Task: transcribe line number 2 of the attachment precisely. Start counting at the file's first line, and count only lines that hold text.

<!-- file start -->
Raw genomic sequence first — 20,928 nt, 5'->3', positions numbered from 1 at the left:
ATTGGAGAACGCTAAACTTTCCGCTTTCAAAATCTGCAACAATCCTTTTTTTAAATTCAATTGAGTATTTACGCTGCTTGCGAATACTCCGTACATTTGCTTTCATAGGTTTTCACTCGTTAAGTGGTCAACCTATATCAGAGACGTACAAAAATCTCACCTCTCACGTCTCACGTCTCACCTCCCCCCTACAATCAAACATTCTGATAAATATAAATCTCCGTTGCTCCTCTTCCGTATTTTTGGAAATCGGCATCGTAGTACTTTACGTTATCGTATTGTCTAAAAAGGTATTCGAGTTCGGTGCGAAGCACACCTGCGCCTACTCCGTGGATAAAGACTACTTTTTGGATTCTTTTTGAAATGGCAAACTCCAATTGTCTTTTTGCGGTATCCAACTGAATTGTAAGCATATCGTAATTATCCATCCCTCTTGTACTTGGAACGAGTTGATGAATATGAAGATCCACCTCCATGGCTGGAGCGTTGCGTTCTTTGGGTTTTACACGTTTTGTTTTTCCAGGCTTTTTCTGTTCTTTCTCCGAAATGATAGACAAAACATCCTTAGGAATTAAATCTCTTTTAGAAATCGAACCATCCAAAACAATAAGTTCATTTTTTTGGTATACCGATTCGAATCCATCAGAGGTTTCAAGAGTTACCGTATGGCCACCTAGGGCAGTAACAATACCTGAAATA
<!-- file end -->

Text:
ATTGGAGAACGCTAAACTTTCCGCTTTCAAAATCTGCAACAATCCTTTTTTTAAATTCAATTGAGTATTTACGCTGCTTGCGAATACTCCGTACATTTGCTTTCATAGGTTTTCACTCGTTAAGTGGTCAACCTATATCAGAGACGTACAAAAATCTCACCTCTCACGTCTCACGTCTCACCTCCCCCCTACAATCAAACATTCTGATAAATATAAATCTCCGTTGCTCCTCTTCCGTATTTTTGGAAATCGGCATCGTAGTACTTTACGTTATCGTATTGTCTAAAAAGGTATTCGAGTTCGGTGCGAAGCACACCTGCGCCTACTCCGTGGATAAAGACTACTTTTTGGATTCTTTTTGAAATGGCAAACTCCAATTGTCTTTTTGCGGTATCCAACTGAATTGTAAGCATATCGTAATTATCCATCCCTCTTGTACTTGGAACGAGTTGATGAATATGAAGATCCACCTCCATGGCTGGAGCGTTGCGTTCTTTGGGTTTTACACGTTTTGTTTTTCCAGGCTTTTTCTGTTCTTTCTCCGAAATGATAGACAAAACATCCTTAGGAATTAAATCTCTTTTAGAAATCGAACCATCCAAAACAATAAGTTCATTTTTTTGGTATACCGATTCGAATCCATCAGAGGTTTCAAGAGTTACCGTATGGCCACCTAGGGCAGTAACAATACCTGAAATA